Tips for Starting Your Own Business
Starting your own business is the great American Dream. In fact, small businesses are the bedrock of our nation's economy, accounting for more than 99 percent of the more than 25 million businesses in this country and bringing in more than 50 percent of the nonfarm private gross domestic product (GDP). Women own approximately 6.5 million businesses and 53 percent of all small businesses are home-based. So if you've always dreamed of owning your own business and being your own boss, here are some tips to help you achieve your dream.
Know Thyself. Take a good look at yourself and why you want to undertake this kind of challenge. Are you tired of the 9-to-5 drudgery? Want to be your own boss? Looking for a more direct connection between your efforts and your reward? But are you willing to sacrifice more for this dream? More time, more money, more energy? Are you willing to risk your financial solvency?
Starting your own business takes determination, patience, persistence, money, hard work, and lots of hours. How much time each day will you be able to devote to your business? How will your new business fit in with your current routine and your family? If you will need to pay for childcare for your children, will the cost of this negate your income?
What are your strengths and weaknesses? If you're more of an idea person but hate marketing and sales, think about hiring someone to handle that aspect of the business, or consider partnering with someone who complements your skills and interests. Regardless, make sure you have all your business bases covered.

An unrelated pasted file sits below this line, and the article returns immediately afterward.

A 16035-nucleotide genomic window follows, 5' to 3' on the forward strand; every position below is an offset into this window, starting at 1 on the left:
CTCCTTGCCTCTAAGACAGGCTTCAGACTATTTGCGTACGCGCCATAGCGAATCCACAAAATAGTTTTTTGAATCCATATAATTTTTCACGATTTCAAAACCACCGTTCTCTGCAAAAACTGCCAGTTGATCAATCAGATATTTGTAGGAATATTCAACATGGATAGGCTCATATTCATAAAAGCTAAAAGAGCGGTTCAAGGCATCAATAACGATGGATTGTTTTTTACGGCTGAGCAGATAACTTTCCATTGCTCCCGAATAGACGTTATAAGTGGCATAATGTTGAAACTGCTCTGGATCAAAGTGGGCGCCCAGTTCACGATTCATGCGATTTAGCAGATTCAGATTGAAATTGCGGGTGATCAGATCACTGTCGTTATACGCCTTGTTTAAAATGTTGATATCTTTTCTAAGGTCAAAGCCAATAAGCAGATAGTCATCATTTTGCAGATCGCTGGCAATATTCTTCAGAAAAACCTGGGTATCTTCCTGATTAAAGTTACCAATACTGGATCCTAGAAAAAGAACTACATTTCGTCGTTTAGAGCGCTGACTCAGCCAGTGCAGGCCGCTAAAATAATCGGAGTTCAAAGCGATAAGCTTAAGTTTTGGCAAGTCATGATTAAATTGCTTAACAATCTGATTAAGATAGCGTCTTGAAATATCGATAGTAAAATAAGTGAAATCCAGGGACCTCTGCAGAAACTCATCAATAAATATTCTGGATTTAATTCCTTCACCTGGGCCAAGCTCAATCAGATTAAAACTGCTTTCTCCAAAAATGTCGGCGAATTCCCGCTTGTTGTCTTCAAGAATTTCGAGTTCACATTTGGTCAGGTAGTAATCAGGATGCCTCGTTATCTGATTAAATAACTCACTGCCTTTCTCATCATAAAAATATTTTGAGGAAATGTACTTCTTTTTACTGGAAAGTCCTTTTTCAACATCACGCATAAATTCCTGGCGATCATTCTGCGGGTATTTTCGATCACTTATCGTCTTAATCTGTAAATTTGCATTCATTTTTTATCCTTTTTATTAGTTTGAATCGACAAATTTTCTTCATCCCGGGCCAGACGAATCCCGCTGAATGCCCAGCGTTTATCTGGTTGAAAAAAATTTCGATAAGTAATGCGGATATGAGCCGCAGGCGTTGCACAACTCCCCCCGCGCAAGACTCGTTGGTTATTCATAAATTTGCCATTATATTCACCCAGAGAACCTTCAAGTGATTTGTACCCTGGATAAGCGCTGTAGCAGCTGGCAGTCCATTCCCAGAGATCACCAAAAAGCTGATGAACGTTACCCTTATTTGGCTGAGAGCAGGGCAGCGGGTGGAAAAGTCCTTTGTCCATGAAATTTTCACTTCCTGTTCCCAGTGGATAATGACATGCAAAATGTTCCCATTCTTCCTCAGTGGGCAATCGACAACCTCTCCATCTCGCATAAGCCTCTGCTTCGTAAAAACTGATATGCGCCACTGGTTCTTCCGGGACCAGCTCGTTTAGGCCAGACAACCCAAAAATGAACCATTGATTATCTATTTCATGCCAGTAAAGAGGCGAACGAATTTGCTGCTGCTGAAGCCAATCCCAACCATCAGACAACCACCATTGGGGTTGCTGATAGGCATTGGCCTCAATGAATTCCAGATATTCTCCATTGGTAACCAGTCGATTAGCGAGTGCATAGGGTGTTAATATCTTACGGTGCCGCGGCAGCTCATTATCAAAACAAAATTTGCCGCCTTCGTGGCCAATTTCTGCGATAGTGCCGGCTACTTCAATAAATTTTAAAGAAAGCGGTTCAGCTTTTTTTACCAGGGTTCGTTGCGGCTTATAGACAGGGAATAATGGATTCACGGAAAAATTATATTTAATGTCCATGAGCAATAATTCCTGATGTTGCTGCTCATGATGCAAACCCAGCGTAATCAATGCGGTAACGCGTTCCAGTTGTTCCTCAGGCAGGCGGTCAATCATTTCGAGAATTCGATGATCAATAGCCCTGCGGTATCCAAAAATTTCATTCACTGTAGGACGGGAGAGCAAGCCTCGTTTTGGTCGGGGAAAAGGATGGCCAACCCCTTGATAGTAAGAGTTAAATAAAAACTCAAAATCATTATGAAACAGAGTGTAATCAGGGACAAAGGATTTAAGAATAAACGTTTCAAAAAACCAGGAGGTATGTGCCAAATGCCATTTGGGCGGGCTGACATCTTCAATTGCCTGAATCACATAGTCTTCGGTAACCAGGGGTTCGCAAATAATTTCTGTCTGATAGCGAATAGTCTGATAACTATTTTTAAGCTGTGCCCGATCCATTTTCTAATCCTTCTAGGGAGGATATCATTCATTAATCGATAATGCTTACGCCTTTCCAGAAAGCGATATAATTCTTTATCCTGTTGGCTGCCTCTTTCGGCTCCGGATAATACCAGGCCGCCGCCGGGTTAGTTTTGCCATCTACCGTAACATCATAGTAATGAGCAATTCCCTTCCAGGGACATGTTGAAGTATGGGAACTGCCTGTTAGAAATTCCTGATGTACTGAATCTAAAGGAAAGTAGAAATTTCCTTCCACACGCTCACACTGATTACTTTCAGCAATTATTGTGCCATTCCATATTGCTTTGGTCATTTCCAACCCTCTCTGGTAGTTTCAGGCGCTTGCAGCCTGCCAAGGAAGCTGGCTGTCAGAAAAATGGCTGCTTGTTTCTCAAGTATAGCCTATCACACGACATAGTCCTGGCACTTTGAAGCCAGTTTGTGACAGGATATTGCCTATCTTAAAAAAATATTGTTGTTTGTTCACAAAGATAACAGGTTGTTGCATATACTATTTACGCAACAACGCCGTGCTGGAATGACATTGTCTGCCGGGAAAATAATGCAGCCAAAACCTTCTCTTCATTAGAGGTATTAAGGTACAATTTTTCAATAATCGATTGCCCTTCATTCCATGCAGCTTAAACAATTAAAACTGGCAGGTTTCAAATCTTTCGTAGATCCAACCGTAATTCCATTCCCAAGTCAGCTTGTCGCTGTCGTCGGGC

Know Your Product and the Market. Is there a place in the market for your product or service? You don't necessarily need a revolutionary idea - you just need a new or different way of doing it. Or, the market may be robust enough to support another player. Either way, do your research and plan your attack carefully.
Where will you market your product or service? The Internet is invaluable as a marketing tool and you can set up a website fairly quickly, easily and cheaply. But once you've got a website, how will your customers find it? Try posting your product on EBay, which has become a small business owner's dream come true, or pay to run a banner ad on another website. Or run ads the old fashioned way in relevant newspapers, magazines, and trade journals.
Write a Business Plan. Writing a business plan may sound intimidating, but it's just a detailed explanation of your idea and how you plan to run your business. Break it down into little sections to make it more manageable. If you need help, check out the business plan guide on the Small Business Administration website.
Secure Financing. There are several means of financing your venture, with different terms and conditions, as well as risk.
Personal savings. This can include personal credit cards, savings, or other investments. While credit cards may be convenient, their high rate of interest is a disadvantage.
Friends and relatives. If you are comfortable borrowing money from them, friends and relatives may be a cheap way to go. They will often offer more lenient payback schedules and a lower - or no - interest rate.
Banks and credit unions. These institutions are where most small business owners head for startup cash. Many offer special loans for small business owners, but you'll have to prove your business model is solid in order to secure the money.
Venture capitalists. These are usually a group of wealthy investors, investment banks and other financial institutions that will loan small business owners cash in exchange for shares in the company. These loans are usually high risk, but offer the potential for above-average returns.
Have a Plan B. Unfortunately, approximately half of all small businesses fail within the first five years, according to the Small Business Administration, so it's a good idea to have a "Plan B" in case you fall into that category. At what point will you throw in the towel? What will you do then?
For more information, check out the Small Business Administration website. This agency, part of the federal government, provides information, tips, articles, as well as online courses on starting a business and can be a great resource.